The net formation of external assets of Argentine residents, known as 'capital flight', was $60 million in January, the lowest level in almost a decade, according to the last exchange balance of the Central Bank (BCRA). The 'services' account registered a currency outflow of $26 million, a sharp reduction compared to $686 million in the same month of 2019. Argentina capital flight broke the historical record in 2018 with an outflow of $27.3 billion that year.
Argentina’s central bank (BCRA) cut to 40% from 44% the benchmark interest rate (Leliq), the seventh time in 70 days since president Alberto Fernández took office in December. “The decision was taken based on the deceleration in the inflation rate, and the prospect of this trend continuing,” the bank said in its statement. On another resolution the BCRA put a cap of 55% to credit card interest.
Argentina’s central bank (BCRA) lowered its benchmark interest rate to 44% from 48% on Thursday, as a result of a deceleration in inflation, it said in a statement. This is the sixth time that the BCRA has reduced the interest rate since December when it was 19 percentage points above. Earlier, the National Institute for Statistics and Census (Indec) reported that inflation slowed down in January by 2.3%.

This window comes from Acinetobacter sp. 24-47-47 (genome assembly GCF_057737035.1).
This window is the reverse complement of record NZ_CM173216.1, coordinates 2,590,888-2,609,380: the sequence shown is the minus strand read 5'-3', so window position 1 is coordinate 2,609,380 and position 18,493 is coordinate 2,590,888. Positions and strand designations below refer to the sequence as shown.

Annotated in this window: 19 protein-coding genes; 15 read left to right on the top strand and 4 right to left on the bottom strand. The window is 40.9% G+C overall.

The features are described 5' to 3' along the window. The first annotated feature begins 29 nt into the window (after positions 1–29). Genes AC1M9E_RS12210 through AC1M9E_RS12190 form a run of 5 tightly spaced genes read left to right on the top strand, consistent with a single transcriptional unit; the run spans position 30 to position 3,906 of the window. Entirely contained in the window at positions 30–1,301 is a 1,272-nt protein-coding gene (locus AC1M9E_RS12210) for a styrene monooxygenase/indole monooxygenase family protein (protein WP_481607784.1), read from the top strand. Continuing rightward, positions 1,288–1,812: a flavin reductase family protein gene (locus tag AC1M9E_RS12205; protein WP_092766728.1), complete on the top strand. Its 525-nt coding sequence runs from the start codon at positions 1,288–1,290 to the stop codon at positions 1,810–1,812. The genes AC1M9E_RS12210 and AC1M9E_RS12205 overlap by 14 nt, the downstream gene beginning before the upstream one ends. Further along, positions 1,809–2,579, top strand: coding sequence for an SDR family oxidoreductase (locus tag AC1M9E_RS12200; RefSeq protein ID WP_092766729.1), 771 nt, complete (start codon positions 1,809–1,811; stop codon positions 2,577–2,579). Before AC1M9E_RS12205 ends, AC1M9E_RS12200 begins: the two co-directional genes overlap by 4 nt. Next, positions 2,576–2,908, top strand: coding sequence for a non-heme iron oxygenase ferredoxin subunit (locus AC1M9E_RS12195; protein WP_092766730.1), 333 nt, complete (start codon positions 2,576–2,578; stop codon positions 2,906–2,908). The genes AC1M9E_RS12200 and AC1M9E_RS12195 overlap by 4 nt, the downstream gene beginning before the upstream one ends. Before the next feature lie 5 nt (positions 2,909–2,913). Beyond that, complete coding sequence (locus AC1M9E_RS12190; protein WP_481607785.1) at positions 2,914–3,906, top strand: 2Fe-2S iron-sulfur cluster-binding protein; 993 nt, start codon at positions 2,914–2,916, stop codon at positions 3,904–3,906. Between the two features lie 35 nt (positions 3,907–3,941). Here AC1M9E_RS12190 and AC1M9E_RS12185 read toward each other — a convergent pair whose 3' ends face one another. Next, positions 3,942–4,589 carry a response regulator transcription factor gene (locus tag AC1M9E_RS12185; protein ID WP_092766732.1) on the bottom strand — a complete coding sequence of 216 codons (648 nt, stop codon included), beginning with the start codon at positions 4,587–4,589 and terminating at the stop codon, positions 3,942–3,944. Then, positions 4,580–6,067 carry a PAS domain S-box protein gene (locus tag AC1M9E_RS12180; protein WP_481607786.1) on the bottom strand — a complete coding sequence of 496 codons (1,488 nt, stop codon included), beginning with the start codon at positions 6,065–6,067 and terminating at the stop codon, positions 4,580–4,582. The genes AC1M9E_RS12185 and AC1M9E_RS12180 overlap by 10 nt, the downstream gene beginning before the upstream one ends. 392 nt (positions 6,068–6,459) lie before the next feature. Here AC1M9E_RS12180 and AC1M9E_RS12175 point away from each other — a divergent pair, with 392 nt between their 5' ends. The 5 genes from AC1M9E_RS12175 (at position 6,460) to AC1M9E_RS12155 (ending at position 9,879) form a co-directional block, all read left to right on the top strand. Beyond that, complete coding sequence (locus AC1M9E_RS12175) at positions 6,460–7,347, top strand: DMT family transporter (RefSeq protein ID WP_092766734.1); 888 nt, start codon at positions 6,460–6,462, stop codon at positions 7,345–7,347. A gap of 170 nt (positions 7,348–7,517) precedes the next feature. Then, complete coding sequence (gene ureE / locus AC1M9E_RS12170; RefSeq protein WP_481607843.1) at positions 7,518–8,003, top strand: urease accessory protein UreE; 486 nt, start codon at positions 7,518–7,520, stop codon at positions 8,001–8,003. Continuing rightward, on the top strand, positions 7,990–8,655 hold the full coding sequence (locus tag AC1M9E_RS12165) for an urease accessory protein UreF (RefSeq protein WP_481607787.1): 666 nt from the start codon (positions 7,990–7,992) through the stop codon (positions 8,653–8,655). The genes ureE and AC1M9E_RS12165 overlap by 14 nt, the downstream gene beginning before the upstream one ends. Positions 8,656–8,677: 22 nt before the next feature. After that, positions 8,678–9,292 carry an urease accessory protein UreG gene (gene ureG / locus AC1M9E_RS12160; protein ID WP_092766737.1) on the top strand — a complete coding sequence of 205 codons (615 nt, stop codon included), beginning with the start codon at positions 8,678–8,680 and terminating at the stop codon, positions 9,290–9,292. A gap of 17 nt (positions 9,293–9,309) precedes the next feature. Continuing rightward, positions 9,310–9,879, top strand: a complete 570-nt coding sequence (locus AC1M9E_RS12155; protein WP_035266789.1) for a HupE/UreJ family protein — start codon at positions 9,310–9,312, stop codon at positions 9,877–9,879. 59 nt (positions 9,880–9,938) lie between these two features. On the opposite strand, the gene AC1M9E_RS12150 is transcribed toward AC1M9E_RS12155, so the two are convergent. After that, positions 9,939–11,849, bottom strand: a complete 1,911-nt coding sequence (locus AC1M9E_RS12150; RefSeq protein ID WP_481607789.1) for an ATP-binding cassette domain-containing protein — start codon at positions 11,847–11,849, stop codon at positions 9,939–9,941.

Argentina's Central Bank (BCRA) lowered the benchmark interest rate floor (Leliq) to 48% from a previous 50%, the fifth cut in under two months aiming at overcoming recession and lowering inflation. In that period Leliq has been lowered by 15 percentage points. Banks have been responding positively with loans to SMEs below expected inflation and personal credit lines with rates of around 45%.
Argentina’s central bank (BCRA) released policy guidelines aimed at increasing the monetary supply, avoiding major exchange rate fluctuations, and reducing inflation. The monetary policy will support a managed exchange rate float to avoid sharp fluctuations in the value of the currency and will promote a “prudent expansion” of the monetary supply, the bank said. If needed, the bank will assist the Treasury regarding external debt payments.
Argentina's central bank (BCRA) has cut its reference interest rate floor (Leliq) to 50% from 52%. Since December 19 to date, Fernández administration has lowered the interest rate by 13 percentage points. The BCRA also enabled a new 90-day fixed-term deposit in pesos that will be adjusted by the inflation rate and to which each bank will add a surcharge of at least 1%.
Argentina’s central bank (BCRA) has decided to cut its benchmark interest rate (Leliq) to 52% from 55%, the third such cut in less than a month, and part of an effort to revive Latin America’s No. 3 economy. The first one was on December 19, when it brought the rate to 58% from 63% inherited from the previous administration, and the second, on December 26, when reduced to 55%.
Argentina’s new central bank president, Miguel Pesce, pledged to further cut interest rates in January (currently at 55%) to boost a free-falling economy while fighting inflation through a “social pact” that would encourage companies to raise production rather than prices. He said that the BCRA will continue with the controls of the exchange market and anticipated that it will extend the 7-day term of the Leliq treasury bills.